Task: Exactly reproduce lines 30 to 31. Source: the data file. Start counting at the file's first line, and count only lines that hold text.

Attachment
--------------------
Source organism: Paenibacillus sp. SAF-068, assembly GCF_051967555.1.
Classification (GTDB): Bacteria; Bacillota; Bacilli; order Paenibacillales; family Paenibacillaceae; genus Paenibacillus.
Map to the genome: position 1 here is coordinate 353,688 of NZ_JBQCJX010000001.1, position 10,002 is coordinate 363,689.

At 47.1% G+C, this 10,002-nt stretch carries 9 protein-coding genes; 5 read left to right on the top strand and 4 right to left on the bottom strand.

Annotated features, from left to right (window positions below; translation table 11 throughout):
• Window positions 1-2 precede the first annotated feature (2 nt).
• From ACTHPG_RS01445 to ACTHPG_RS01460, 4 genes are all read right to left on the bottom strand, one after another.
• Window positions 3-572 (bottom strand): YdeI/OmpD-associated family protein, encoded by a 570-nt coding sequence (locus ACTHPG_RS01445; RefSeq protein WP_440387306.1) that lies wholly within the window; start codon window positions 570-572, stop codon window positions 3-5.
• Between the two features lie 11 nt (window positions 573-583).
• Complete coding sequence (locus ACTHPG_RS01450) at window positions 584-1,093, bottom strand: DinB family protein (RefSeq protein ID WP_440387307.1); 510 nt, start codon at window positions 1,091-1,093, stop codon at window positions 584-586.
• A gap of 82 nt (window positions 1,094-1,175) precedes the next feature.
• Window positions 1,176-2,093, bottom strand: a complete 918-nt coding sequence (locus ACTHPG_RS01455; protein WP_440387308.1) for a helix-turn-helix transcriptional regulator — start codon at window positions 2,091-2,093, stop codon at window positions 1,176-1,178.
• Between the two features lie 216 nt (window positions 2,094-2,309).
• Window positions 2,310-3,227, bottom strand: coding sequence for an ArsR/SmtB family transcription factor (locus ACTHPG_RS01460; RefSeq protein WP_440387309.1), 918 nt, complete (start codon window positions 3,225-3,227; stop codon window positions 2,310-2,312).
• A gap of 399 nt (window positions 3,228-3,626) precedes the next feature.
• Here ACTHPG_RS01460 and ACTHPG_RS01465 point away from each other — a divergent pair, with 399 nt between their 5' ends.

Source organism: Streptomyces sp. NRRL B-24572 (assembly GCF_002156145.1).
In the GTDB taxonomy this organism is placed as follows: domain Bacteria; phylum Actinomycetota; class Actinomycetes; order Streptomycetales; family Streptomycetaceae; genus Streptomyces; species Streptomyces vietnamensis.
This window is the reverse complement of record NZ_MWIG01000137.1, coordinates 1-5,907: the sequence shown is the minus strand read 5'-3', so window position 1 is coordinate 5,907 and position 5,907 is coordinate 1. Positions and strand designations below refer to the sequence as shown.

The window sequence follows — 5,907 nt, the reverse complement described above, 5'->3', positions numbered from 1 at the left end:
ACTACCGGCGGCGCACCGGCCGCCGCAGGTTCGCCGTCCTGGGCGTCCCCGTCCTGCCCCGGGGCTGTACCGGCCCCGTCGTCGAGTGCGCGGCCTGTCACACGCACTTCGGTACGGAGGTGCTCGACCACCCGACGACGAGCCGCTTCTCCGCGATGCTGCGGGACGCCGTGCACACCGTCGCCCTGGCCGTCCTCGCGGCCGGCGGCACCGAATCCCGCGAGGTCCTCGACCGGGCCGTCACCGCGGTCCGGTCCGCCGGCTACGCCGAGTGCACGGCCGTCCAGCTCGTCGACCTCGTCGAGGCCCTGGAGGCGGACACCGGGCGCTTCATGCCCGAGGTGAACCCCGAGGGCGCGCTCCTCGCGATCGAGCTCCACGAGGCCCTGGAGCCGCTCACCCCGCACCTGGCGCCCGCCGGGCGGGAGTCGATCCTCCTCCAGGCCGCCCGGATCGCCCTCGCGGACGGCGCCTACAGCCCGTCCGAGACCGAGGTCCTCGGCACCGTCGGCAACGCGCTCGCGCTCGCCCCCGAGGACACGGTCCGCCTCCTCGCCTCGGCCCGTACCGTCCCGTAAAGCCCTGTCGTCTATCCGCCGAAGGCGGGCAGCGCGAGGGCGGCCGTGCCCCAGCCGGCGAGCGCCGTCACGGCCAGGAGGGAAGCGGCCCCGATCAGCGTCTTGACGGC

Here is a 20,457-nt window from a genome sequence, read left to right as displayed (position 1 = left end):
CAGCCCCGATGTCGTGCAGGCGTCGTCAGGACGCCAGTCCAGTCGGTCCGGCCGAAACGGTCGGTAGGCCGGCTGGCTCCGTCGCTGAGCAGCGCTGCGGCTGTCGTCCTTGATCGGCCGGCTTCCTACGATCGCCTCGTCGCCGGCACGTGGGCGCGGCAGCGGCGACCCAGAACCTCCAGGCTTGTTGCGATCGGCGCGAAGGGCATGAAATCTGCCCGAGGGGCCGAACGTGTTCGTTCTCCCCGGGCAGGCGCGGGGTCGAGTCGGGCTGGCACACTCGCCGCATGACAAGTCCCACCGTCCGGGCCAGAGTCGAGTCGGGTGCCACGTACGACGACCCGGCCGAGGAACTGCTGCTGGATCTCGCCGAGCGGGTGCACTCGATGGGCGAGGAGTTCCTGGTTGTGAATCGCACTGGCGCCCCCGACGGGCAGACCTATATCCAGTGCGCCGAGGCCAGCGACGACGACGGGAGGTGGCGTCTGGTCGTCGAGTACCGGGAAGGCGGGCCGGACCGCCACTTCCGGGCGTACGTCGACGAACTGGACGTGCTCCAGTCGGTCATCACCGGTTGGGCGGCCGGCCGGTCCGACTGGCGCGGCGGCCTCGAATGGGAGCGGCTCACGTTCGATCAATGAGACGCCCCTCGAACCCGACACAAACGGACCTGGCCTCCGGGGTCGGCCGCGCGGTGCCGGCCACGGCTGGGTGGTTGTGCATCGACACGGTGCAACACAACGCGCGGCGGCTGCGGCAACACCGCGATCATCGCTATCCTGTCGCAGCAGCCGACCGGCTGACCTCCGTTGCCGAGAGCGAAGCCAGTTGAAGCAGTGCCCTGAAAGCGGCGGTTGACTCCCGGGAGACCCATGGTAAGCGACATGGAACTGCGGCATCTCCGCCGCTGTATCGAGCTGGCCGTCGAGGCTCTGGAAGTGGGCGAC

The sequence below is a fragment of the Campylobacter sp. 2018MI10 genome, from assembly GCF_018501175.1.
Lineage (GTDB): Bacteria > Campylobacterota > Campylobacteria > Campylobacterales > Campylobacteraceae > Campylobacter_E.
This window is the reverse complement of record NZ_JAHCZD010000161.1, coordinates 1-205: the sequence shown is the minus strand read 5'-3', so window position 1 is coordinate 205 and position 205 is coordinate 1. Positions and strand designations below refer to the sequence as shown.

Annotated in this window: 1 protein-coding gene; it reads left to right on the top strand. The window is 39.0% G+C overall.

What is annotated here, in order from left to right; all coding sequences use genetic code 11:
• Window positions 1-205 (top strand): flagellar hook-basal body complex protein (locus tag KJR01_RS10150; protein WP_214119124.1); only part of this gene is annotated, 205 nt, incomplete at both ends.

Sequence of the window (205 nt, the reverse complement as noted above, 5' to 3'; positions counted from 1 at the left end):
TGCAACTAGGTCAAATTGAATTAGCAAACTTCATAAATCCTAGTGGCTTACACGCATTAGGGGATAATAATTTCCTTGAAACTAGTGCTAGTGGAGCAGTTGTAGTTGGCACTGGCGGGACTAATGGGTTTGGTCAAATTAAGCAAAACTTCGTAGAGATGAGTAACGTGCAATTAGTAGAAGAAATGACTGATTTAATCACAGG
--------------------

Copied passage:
Sequence of the window (205 nt, the reverse complement as noted above, 5' to 3'; positions counted from 1 at the left end):
TGCAACTAGGTCAAATTGAATTAGCAAACTTCATAAATCCTAGTGGCTTACACGCATTAGGGGATAATAATTTCCTTGAAACTAGTGCTAGTGGAGCAGTTGTAGTTGGCACTGGCGGGACTAATGGGTTTGGTCAAATTAAGCAAAACTTCGTAGAGATGAGTAACGTGCAATTAGTAGAAGAAATGACTGATTTAATCACAGG